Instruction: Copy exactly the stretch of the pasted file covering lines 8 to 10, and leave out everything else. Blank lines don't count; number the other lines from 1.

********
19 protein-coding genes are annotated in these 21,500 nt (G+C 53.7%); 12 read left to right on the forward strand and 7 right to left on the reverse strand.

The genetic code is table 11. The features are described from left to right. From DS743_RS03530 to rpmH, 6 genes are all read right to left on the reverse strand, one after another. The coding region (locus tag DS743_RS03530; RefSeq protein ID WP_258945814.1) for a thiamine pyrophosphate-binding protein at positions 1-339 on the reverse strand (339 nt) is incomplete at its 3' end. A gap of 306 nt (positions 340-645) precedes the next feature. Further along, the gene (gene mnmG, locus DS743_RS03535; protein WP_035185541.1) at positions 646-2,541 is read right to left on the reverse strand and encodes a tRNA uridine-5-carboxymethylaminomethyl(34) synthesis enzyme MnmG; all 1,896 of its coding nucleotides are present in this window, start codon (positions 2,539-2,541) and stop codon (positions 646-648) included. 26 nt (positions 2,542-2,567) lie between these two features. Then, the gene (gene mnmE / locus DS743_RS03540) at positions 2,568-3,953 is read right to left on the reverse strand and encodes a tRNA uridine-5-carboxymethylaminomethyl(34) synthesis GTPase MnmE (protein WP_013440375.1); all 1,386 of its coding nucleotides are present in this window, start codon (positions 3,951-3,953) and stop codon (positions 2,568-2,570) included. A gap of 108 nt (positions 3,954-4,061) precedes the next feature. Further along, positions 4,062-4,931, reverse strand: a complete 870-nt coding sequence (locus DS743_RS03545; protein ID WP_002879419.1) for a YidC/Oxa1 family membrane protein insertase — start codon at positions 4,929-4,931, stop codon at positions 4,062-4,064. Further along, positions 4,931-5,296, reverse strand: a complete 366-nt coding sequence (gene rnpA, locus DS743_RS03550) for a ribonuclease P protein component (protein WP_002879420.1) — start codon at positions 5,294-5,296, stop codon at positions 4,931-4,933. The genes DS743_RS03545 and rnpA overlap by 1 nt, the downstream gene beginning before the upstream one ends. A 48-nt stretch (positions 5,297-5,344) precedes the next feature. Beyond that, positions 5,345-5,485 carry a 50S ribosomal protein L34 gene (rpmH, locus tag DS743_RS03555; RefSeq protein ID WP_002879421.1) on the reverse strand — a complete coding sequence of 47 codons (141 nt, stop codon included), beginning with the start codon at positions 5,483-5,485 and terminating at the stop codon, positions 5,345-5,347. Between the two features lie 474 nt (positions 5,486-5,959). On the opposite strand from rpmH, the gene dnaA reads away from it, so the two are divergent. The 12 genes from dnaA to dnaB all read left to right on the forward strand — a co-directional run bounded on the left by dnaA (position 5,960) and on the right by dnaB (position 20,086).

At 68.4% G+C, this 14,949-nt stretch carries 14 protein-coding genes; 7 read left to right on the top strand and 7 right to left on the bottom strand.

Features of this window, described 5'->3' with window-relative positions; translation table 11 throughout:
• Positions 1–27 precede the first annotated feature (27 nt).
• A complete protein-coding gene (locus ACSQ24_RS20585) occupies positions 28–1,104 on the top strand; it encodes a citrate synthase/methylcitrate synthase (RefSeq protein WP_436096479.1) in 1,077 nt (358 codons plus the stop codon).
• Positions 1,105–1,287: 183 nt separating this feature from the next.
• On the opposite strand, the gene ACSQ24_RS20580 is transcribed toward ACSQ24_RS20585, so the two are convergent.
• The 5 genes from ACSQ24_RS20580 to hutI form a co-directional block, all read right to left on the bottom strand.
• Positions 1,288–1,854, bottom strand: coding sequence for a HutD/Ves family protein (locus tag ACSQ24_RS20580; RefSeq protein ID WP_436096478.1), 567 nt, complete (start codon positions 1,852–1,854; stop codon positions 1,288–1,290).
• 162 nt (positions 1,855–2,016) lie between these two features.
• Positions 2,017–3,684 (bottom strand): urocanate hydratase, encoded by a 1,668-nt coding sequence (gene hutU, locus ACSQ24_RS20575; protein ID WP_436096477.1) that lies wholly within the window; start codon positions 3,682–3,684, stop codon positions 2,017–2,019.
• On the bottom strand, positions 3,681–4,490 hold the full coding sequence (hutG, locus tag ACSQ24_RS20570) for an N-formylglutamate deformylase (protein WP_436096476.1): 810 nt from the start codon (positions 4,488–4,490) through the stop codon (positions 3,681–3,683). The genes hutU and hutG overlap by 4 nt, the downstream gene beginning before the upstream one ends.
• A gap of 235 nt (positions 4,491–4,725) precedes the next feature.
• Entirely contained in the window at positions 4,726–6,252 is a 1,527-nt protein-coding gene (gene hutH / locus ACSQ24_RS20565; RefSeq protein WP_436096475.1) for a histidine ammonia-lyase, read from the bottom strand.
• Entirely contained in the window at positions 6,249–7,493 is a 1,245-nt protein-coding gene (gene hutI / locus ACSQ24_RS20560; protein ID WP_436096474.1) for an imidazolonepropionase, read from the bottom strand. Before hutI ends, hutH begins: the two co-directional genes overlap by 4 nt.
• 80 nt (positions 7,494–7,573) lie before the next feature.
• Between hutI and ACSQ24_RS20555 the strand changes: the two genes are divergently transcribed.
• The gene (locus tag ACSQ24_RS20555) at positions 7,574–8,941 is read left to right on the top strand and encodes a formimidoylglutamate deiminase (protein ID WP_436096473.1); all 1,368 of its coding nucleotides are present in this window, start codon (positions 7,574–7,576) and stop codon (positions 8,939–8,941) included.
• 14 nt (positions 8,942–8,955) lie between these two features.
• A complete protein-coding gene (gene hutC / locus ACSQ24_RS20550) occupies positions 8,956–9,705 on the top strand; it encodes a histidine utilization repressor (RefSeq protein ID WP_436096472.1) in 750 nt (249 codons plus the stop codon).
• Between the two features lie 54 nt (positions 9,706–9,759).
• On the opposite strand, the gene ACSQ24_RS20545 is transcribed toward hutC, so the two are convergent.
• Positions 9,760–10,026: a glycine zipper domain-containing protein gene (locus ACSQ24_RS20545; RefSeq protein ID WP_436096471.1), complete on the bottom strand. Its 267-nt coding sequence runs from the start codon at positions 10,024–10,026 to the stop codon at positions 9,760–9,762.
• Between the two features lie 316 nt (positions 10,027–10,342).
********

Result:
• On the opposite strand, the gene ACSQ24_RS20580 is transcribed toward ACSQ24_RS20585, so the two are convergent.
• The 5 genes from ACSQ24_RS20580 to hutI form a co-directional block, all read right to left on the bottom strand.
• Positions 1,288–1,854, bottom strand: coding sequence for a HutD/Ves family protein (locus tag ACSQ24_RS20580; RefSeq protein ID WP_436096478.1), 567 nt, complete (start codon positions 1,852–1,854; stop codon positions 1,288–1,290).